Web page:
“The background was a familiar one to anybody who lived in those longitudes of Land – flawless indigo sea, a sky of pale blue feathered with white, and the misty vastness of the sister world, Overland, hanging motionless near the zenith,” (Loc 42)
Bob Shaw’s The Ragged Astronauts won the BSFA Best Novel Award in 1986. The Northern-Irish author also won the award in 1975 for his novel Orbitsville. Interestingly, he picked up the Hugo Award for Best Fan Writer in 1979 and 1980. The British author Christopher Priest described Shaw’s fan writing as being “fluent, amusing, intelligent, personal and pertinent.” Despite these accolades, I wasn’t aware of Bob Shaw’s work until I found his name on the BSFA winners’ list.
The Ragged Astronauts is the first book in the ‘Land & Overland’ trilogy, followed by The Wooden Spaceships (1988) and The Fugitive Worlds (1989). The story opens on a world called Land. A feudal system is in place, with the people being ruled by King Prad and his royal family. There is a second world, Overland, orbiting only a few thousand miles away. Both worlds share the same atmosphere. As the author builds his world, we learn that the inhabitants of Land are struggling with the planet’s dwindling resources.
What resources they have are limited. Land is a world without any kind of metal, which makes for some engaging ideas and descriptions of the technology, transport and weapons of the world. The people are also plagued by a strange enemy called “ptertha”. These are small, airborne spheres that release a toxic dust when they burst. Unable to communicate with the ptertha, it is assumed they are not sentient. But when the attacks appear to lose their randomness, the Landians must make some tough decisions regarding their future. Continue reading
“The Angie stims were sealed in plastic. She took one at random, slit the wrapper with her thumbnail, slotted it, and put the trodes on. She wasn’t thinking; her hands seemed to know what to do, […]. One of them touched PLAY and she slid into the Angie-world, pure as any drug, slow saxophone and limo-glide through some European city, …” (p.143)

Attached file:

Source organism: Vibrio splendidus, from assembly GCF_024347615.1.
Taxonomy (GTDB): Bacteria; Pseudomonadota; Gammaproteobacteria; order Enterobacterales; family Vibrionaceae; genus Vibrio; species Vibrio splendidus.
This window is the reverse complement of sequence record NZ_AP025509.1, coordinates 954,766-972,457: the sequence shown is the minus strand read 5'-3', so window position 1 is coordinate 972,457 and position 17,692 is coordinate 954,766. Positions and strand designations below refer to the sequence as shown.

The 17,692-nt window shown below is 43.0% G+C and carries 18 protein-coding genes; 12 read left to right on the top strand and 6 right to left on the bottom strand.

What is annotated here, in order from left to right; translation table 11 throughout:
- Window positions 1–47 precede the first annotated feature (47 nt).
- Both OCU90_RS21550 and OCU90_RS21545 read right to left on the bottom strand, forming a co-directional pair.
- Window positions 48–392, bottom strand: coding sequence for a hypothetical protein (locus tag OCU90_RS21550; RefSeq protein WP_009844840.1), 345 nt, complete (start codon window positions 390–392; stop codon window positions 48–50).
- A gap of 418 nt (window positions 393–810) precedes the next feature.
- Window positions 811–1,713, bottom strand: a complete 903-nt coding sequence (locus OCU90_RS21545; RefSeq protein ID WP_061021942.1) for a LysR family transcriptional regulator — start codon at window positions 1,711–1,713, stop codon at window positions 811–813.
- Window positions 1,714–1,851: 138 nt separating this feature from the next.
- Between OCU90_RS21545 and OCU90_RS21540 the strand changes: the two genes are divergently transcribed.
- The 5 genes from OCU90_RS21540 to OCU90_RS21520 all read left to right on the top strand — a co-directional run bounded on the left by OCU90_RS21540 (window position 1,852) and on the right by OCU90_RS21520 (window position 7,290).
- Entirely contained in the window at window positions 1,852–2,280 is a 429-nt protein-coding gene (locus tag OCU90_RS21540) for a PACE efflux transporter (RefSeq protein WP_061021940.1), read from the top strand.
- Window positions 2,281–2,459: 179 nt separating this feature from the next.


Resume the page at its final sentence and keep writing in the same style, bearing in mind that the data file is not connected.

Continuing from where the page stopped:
Art by Daniel Brown. Gollancz 2017 edition
The third book in William Gibson’s Sprawl trilogy, Mona Lisa Overdrive continues the story of Angie Mitchell, one of the characters from the second book Count Zero. It is set a few years later than the events of the second Sprawl book. Angie is now a famous “simstim” star, and we join her post detox clinic in a beach house in Malibu.
“The doctors at the clinic had used chemical pliers to pry the addiction away from receptor sites in her brain.” (p.18)
As well as Angie’s story, the narrative follows three other plot threads. The first introduces Kumiko, the young daughter of a Japanese yakuza boss. The second thread features an artist known as Slick Henry who lives out in the sticks in a place called “Factory”. The remaining plotline focuses on Mona, a young prostitute who resembles simstim star Angie. As in the previous book, Gibson takes us on a journey through cyberspace as he skillfully weaves together the four narratives. Continue reading
“Eyes open, he pulled the thing from his socket and held it, his palm slick with sweat. It was like waking from a nightmare. Not a screamer, where impacted fears took on simple, terrible shapes, but the sort of dream, infinitely more disturbing, where everything is utterly wrong …” (p.30)
Count Zero is the second book in Gibson’s Sprawl trilogy. It is not a direct sequel to Neuromancer, but it does develop some of the themes and ideas Gibson used in his seminal first novel. It’s a more mature, more ambitious work than Neuromancer, telling the stories of three main characters: Turner, a mercenary-for-hire; Bobby, a young console-cowboy; and Marly, a former art gallery owner.
2006 Ace Books edition
Like its predecessor, Count Zero is not an easy read. Gibson has no time for info-dumps, being a proponent of the “show, don’t tell” school of storytelling. This means we are dropped into the middle of the author’s universe and need to hit the ground running as we try to keep up. It can be challenging at times, and may require a few re-reads of parts of the book, but it is so worth it. Continue reading